Contact: Ellen Sterner
SMU News & Media Relations
(214) 768-7650
Sept. 4, 2002

TRIQUINT DONATION ENABLES SMU SCHOOL OF ENGINEERING TO SECURE PERMANENT CLEAN ROOM FACILITY

DALLAS (SMU) -- A donation from TriQuint Semiconductor is enabling the SMU School of Engineering to secure a permanent clean room facility for teaching and research.

TriQuint, which recently relocated to a new facility in Richardson, has donated a clean room that it installed in its previous headquarters on the Texas Instruments campus. The donation is valued at between $1 million and $2 million.

"There is no way we could find that kind of money at this time," said Gary Evans, a professor of electrical engineering at SMU who has several grants to do research that requires use of a clean room.

Clean rooms are used by engineers to fabricate devices such as lasers and transistors from semiconductor materials such as gallium arsenide, indium phosphide and silicon. The clean room donated by TriQuint will be moved to 3,000 square feet of shell space in the basement of SMU's new Jerry Junkins Engineering facility. Equipment from SMU's existing clean room -- which currently is located in a temporary building -- will be moved to the new facility. TriQuint donated much of the equipment in SMU's current clean room, along with Raytheon and Texas Instruments. The completed clean room will have a replacement value in excess of $5 million.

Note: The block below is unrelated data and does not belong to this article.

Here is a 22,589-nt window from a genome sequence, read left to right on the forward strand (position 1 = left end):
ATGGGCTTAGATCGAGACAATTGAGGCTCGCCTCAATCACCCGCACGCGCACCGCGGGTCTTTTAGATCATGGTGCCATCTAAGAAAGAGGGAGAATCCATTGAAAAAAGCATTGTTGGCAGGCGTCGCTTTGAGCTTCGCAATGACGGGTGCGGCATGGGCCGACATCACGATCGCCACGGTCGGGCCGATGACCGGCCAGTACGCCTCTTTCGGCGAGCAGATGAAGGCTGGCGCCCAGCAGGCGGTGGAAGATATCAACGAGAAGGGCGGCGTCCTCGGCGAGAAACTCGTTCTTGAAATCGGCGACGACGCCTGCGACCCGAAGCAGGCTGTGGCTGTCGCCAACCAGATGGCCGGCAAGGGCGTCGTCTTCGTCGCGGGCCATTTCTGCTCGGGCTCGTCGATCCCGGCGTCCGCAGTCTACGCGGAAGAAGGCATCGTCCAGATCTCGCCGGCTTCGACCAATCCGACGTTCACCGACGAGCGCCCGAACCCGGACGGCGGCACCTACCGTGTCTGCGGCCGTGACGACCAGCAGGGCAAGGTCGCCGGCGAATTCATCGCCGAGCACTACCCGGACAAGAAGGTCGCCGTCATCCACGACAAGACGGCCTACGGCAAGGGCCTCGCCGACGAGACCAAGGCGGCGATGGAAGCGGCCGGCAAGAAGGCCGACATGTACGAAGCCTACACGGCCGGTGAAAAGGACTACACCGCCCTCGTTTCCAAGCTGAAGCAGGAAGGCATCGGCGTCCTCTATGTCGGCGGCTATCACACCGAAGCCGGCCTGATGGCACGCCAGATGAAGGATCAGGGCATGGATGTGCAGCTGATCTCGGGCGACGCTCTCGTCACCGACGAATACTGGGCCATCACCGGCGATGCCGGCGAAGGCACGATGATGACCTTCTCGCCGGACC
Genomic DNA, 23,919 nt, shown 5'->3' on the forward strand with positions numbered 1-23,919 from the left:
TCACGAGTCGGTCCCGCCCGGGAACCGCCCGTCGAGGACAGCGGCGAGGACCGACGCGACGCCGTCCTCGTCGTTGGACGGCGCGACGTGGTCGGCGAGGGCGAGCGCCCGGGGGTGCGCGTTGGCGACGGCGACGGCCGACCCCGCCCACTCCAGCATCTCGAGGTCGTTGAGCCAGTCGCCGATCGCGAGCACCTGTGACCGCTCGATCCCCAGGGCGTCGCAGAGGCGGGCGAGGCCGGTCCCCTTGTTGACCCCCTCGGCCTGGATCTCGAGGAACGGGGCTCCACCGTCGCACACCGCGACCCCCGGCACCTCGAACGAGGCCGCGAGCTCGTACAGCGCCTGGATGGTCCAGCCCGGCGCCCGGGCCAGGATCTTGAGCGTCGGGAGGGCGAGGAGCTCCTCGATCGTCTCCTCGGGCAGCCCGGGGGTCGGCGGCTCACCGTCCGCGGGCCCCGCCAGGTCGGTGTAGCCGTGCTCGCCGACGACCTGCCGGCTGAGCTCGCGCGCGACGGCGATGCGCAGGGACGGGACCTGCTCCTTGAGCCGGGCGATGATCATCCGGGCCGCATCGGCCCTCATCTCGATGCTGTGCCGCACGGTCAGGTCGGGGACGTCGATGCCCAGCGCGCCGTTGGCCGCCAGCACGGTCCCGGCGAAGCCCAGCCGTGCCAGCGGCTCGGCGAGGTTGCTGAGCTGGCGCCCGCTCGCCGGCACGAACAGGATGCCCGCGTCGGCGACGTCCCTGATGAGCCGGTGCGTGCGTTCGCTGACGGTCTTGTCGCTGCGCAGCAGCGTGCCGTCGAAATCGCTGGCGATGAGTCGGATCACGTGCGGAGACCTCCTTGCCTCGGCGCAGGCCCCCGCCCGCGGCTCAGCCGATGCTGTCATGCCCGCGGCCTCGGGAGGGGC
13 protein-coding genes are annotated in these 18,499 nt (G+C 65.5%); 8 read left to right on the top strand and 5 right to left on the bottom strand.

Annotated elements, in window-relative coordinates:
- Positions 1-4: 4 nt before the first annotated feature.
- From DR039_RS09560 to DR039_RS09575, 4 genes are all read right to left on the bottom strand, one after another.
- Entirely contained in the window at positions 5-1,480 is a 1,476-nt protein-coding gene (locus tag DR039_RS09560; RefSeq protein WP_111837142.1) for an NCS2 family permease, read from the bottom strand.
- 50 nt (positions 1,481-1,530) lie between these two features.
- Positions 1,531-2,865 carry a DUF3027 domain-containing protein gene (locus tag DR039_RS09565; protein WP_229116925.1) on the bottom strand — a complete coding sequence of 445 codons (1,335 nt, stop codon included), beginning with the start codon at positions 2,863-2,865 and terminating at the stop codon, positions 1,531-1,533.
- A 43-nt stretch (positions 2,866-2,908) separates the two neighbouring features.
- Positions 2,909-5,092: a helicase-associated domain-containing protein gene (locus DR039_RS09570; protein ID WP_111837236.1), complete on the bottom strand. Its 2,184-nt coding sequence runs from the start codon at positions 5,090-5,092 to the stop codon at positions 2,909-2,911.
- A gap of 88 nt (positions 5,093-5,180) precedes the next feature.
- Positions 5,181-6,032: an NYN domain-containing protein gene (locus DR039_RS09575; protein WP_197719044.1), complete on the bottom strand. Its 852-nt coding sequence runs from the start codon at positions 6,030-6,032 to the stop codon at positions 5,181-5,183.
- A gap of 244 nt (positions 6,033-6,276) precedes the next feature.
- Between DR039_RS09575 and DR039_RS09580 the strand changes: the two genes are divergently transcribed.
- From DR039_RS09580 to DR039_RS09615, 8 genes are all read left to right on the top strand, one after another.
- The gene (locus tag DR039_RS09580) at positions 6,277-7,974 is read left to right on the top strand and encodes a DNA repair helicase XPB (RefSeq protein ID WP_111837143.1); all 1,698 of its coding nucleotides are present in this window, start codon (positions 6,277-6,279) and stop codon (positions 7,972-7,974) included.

"We are very happy to be in a position to donate this equipment to SMU," said Dave McQuiddy, corporate vice president of TriQuint. "SMU is a nationally recognized producer of engineering talent and we want to have a strong relationship with them."

Additional funding from Photodigm and SMU is covering the costs of the moving and installing the new clean room, which is being done by L&L Maintenance of Royse City, Texas. The facility, which will be available for use by local industries, is expected to be completed in early 2003. Anyone interested in using the facility may call Evans at 214-768-3032 or Jay Kirk at 214-768-3256.

SMU's current clean room is being used to conduct research on photodynamic therapy for the National Institutes of Health as well as for the development of numerous photonic devices for the State of Texas, the Department of Defense and local industry.


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